The GPC has broken from its recent record of non-engagement on the Darzi review, by joining the DoH's implementation panel.
The committee will also submit joint evidence with NHS Employers to the Doctors' and Dentists' Review Body (DDRB) proposing changes for next year's contract.
Sources say that both moves suggest a thaw in relations.
Unlike bodies such as the RCGP, NHS Alliance and National Association of Primary Care, the BMA was not involved in drawing up policy for the Next Stage Review.
Deputy GPC chairman Dr Richard Vautrey said the BMA had not taken part to avoid being forced to sign up to policies it disagreed with.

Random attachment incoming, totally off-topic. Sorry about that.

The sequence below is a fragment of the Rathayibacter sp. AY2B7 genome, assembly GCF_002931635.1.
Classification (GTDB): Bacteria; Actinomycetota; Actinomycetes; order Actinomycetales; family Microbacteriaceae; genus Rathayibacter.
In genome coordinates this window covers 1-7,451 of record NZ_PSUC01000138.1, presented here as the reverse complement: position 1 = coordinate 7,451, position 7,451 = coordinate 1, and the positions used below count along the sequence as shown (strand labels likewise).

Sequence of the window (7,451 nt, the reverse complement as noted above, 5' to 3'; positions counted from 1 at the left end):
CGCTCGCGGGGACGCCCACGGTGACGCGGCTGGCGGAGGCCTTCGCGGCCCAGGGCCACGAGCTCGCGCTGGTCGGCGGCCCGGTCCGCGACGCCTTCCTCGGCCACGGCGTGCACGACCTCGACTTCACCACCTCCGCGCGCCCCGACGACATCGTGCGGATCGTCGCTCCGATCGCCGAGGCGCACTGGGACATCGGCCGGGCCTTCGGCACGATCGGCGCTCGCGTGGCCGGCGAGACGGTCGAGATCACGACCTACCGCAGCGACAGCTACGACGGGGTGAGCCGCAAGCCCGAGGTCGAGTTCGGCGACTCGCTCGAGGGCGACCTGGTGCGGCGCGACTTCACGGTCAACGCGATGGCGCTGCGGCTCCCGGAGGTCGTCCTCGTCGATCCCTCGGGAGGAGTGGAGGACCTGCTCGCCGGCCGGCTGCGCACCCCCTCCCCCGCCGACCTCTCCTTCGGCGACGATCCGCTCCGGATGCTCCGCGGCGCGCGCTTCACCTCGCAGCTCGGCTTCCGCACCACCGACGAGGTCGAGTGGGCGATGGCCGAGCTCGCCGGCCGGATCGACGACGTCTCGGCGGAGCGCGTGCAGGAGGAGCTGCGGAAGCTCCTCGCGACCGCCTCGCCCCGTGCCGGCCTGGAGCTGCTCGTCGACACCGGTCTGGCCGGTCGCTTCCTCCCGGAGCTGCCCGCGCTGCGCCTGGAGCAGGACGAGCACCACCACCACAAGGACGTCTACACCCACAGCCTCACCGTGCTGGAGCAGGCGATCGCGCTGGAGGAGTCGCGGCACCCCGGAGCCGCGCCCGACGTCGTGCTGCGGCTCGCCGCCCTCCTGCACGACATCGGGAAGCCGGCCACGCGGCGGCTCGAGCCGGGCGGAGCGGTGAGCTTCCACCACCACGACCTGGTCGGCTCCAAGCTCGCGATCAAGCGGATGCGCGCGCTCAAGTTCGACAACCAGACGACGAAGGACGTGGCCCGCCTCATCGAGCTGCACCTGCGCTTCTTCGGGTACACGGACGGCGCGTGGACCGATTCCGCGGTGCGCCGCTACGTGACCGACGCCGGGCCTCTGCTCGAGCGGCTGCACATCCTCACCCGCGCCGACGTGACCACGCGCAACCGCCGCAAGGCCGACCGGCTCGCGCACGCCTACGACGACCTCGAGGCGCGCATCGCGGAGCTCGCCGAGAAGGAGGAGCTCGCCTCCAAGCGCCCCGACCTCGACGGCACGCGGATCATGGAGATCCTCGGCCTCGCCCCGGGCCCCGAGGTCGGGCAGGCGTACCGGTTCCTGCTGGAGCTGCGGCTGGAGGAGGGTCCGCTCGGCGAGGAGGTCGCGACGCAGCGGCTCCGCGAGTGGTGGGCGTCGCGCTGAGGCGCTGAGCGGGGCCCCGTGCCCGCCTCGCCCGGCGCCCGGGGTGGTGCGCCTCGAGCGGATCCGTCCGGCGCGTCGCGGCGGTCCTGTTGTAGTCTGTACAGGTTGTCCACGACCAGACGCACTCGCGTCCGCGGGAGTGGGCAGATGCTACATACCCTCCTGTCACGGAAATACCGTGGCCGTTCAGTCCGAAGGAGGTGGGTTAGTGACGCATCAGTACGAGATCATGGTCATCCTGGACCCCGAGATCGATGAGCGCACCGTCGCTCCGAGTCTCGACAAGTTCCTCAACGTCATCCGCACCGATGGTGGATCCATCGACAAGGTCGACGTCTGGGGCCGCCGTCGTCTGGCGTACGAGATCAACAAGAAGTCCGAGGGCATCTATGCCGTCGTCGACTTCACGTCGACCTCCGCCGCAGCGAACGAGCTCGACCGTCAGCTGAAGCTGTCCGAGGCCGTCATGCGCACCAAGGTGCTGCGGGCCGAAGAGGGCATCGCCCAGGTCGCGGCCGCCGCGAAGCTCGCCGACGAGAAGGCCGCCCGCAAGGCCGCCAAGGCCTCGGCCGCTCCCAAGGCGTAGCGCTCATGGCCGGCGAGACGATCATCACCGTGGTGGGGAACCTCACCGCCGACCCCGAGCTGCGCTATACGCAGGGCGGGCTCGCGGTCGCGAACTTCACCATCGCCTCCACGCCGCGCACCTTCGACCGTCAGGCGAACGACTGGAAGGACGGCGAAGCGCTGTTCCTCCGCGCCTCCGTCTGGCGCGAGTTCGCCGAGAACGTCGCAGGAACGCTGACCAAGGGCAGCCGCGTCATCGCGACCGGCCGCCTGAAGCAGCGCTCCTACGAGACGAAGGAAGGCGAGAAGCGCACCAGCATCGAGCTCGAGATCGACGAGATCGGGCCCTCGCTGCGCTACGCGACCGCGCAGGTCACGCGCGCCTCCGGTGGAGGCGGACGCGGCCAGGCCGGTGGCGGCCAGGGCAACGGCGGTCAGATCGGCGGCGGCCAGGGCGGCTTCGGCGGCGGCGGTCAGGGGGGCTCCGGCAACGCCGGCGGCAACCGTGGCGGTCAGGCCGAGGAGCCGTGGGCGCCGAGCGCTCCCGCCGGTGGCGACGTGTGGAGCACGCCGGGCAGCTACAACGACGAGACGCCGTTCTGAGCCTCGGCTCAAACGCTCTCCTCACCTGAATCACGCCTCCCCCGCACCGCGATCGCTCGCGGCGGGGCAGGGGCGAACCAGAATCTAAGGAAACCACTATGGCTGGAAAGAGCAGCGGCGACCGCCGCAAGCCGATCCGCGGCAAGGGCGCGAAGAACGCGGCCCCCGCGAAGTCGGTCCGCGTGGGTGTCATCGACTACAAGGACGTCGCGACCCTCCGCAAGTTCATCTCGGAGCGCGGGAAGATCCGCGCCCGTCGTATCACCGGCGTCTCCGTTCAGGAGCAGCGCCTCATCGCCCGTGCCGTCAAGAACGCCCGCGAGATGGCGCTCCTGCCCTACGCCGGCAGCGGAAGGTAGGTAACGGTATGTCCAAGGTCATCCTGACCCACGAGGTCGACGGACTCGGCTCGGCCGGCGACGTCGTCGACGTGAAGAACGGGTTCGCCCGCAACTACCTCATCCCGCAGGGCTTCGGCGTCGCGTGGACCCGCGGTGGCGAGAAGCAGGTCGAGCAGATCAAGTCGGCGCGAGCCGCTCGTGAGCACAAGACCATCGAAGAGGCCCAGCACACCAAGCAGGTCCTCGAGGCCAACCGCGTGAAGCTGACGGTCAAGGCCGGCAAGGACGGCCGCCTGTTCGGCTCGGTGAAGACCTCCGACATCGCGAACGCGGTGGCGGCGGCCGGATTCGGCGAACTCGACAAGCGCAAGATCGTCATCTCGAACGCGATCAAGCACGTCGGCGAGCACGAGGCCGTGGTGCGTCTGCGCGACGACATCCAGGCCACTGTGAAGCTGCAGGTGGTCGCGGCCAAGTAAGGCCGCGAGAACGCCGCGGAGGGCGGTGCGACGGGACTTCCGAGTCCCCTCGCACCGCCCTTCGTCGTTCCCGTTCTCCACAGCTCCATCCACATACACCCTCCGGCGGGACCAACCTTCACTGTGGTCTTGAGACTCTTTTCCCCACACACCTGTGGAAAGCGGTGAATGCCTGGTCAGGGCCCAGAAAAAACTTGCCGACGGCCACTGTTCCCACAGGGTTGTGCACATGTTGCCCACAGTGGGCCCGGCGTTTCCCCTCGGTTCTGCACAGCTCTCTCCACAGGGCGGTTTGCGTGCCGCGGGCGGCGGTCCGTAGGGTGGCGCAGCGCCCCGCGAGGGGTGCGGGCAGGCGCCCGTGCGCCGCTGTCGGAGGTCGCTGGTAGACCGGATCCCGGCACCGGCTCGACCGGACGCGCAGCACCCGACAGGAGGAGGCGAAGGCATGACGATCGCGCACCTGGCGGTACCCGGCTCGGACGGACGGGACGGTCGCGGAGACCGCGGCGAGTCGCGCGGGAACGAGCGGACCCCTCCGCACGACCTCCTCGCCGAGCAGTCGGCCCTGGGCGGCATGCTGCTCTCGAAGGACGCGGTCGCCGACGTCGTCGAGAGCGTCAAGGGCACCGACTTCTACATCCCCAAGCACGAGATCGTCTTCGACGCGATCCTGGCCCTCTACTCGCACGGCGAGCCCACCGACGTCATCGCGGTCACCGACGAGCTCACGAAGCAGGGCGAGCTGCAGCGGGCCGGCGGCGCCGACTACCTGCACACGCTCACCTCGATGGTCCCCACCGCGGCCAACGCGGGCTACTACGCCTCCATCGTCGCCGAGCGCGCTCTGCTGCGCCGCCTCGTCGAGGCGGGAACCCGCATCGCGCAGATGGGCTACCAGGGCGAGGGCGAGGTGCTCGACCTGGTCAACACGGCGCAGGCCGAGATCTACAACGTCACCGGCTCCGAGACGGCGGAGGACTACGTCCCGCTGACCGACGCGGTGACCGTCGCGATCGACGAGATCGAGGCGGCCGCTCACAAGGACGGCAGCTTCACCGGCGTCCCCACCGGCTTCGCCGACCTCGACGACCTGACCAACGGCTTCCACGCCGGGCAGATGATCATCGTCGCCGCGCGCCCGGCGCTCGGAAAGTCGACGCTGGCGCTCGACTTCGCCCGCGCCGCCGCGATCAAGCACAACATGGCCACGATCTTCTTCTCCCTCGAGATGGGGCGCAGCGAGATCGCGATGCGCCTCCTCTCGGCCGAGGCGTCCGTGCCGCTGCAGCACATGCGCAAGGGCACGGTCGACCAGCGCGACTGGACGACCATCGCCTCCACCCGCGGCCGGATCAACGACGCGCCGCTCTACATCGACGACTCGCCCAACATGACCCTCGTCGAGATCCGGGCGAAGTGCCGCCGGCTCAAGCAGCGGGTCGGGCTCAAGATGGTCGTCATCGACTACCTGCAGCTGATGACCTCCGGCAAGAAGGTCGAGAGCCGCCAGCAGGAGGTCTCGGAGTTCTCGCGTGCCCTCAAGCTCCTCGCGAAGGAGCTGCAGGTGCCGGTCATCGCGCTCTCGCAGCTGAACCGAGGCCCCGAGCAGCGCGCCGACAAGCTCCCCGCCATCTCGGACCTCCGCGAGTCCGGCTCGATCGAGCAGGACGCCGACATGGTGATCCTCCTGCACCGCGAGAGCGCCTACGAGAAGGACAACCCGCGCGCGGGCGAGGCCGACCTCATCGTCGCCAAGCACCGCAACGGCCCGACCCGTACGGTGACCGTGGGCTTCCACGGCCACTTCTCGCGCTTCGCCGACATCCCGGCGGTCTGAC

'But now the policy direction has been set, it's our view we need to be realistic and move forward,' he added. 'We're working with the DoH to ensure that the new developments work within the existing framework of general practice.'
NHS Alliance chairman Dr Michael Dixon welcomed the GPC's engagement. 'We've had a lot of strategies in general practice, and quite a few were never implemented because frontline clinicians weren't on board.'
Dr Vautrey also confirmed that joint evidence would be submitted this week, covering areas of the contract on which the GPC and NHS Employers are in broad agreement.
No joint evidence was submitted last year, after negotiations collapsed.
Dr David Jenner, GMS contract lead at the NHS Alliance, said both the government and the BMA were taking a 'more pragmatic approach' to negotiations this year.
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